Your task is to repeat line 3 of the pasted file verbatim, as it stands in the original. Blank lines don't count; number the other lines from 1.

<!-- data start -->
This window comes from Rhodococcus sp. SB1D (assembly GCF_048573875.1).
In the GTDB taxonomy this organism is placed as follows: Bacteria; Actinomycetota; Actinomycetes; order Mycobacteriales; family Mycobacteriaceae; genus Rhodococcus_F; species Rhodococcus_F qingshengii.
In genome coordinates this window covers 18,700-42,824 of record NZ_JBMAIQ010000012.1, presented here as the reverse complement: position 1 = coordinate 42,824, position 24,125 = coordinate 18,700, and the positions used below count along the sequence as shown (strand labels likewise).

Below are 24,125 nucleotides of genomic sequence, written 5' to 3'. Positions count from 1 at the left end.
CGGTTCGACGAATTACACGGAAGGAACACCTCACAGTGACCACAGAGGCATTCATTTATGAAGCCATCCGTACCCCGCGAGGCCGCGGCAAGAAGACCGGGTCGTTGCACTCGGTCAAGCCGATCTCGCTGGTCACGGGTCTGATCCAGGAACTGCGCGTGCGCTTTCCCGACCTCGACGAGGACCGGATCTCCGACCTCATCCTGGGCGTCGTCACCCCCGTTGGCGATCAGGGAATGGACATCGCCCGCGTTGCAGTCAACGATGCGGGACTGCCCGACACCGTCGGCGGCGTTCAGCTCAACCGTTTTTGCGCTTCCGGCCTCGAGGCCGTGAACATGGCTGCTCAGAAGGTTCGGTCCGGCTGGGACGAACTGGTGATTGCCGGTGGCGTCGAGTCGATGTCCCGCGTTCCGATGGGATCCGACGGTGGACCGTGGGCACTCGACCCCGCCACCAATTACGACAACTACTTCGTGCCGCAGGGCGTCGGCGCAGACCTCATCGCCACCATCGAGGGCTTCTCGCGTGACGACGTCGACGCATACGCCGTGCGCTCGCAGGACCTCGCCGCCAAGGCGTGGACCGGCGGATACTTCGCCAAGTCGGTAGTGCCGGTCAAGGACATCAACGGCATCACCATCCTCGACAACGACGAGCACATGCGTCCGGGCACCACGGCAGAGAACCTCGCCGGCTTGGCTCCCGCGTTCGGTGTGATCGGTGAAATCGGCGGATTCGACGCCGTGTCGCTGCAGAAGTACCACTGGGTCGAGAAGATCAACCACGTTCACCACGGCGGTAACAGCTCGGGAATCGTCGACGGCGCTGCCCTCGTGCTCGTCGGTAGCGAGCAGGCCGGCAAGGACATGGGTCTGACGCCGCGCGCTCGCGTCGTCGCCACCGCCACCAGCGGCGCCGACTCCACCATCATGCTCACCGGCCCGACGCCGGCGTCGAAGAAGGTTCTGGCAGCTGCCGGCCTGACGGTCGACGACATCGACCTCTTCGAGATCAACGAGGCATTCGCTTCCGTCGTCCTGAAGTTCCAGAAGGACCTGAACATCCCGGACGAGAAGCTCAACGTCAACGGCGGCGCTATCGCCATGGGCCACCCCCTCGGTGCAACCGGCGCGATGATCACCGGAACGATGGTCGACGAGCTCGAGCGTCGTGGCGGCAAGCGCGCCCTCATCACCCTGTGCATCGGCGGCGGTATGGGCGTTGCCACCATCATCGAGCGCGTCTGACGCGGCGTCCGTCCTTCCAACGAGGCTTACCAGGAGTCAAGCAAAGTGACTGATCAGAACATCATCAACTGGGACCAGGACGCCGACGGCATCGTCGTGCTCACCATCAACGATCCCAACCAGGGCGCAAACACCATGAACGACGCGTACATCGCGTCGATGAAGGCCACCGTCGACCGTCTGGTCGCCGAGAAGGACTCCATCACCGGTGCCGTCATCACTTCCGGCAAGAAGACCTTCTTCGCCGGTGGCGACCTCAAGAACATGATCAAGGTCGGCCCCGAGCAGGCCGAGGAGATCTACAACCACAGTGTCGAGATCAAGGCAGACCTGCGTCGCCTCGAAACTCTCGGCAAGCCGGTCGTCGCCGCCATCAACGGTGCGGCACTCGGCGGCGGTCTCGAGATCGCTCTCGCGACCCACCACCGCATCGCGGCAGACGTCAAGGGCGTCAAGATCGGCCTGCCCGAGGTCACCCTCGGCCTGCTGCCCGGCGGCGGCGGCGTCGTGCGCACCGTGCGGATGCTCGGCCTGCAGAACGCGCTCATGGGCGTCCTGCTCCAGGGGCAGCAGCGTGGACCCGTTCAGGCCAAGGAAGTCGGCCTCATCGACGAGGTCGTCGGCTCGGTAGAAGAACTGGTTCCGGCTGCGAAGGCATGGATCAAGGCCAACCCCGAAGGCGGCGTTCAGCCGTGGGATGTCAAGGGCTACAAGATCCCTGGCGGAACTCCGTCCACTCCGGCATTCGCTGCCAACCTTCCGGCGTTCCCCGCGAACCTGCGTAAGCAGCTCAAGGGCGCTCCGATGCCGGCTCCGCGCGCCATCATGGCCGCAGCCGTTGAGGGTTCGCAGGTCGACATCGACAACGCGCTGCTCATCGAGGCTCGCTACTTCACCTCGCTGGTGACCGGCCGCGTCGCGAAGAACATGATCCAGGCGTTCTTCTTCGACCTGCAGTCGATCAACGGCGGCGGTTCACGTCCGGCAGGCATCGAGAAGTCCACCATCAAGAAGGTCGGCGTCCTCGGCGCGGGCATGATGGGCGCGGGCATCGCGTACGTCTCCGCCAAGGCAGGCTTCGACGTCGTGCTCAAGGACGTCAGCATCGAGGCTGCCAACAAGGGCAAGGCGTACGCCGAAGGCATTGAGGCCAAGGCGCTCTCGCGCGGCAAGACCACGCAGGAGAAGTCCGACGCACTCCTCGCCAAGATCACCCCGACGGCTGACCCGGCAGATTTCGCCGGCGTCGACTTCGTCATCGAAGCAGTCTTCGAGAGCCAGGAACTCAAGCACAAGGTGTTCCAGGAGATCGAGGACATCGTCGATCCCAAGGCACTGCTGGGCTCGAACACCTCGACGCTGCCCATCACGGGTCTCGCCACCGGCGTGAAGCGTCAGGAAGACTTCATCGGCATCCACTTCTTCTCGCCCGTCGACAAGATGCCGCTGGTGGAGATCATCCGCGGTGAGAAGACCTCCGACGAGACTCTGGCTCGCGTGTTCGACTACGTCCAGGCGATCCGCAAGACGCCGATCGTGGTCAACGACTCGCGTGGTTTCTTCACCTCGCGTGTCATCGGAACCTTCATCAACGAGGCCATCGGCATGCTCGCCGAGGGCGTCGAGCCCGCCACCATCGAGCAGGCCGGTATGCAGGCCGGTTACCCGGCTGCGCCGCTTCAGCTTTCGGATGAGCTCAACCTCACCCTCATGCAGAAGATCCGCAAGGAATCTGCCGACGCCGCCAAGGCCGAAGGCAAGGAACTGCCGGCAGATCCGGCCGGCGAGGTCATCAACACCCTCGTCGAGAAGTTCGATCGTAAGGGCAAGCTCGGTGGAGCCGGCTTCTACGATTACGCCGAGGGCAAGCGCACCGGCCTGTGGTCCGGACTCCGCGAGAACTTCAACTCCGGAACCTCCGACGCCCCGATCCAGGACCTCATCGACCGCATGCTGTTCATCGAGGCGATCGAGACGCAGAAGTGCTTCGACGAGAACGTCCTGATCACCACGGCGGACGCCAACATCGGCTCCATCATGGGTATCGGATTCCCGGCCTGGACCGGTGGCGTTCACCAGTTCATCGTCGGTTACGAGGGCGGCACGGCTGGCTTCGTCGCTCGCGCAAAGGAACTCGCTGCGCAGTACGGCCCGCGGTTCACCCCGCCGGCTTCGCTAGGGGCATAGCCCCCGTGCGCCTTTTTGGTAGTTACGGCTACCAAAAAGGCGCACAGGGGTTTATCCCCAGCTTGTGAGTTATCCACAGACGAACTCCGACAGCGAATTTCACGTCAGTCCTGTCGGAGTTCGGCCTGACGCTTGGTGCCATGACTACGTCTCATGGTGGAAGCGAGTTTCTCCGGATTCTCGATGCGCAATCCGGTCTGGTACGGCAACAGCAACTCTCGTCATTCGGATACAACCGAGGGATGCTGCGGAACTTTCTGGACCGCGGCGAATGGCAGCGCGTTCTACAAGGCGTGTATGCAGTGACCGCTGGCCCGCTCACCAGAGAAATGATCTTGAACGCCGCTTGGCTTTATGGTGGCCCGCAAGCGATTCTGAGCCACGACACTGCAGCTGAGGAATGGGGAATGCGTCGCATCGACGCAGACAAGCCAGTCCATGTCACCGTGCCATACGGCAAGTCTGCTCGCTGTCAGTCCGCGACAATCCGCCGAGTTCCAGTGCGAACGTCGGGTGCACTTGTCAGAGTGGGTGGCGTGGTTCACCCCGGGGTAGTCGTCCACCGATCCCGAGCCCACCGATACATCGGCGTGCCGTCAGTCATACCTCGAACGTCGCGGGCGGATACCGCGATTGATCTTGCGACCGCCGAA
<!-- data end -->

In genome coordinates this window covers 18,700-42,824 of record NZ_JBMAIQ010000012.1, presented here as the reverse complement: position 1 = coordinate 42,824, position 24,125 = coordinate 18,700, and the positions used below count along the sequence as shown (strand labels likewise).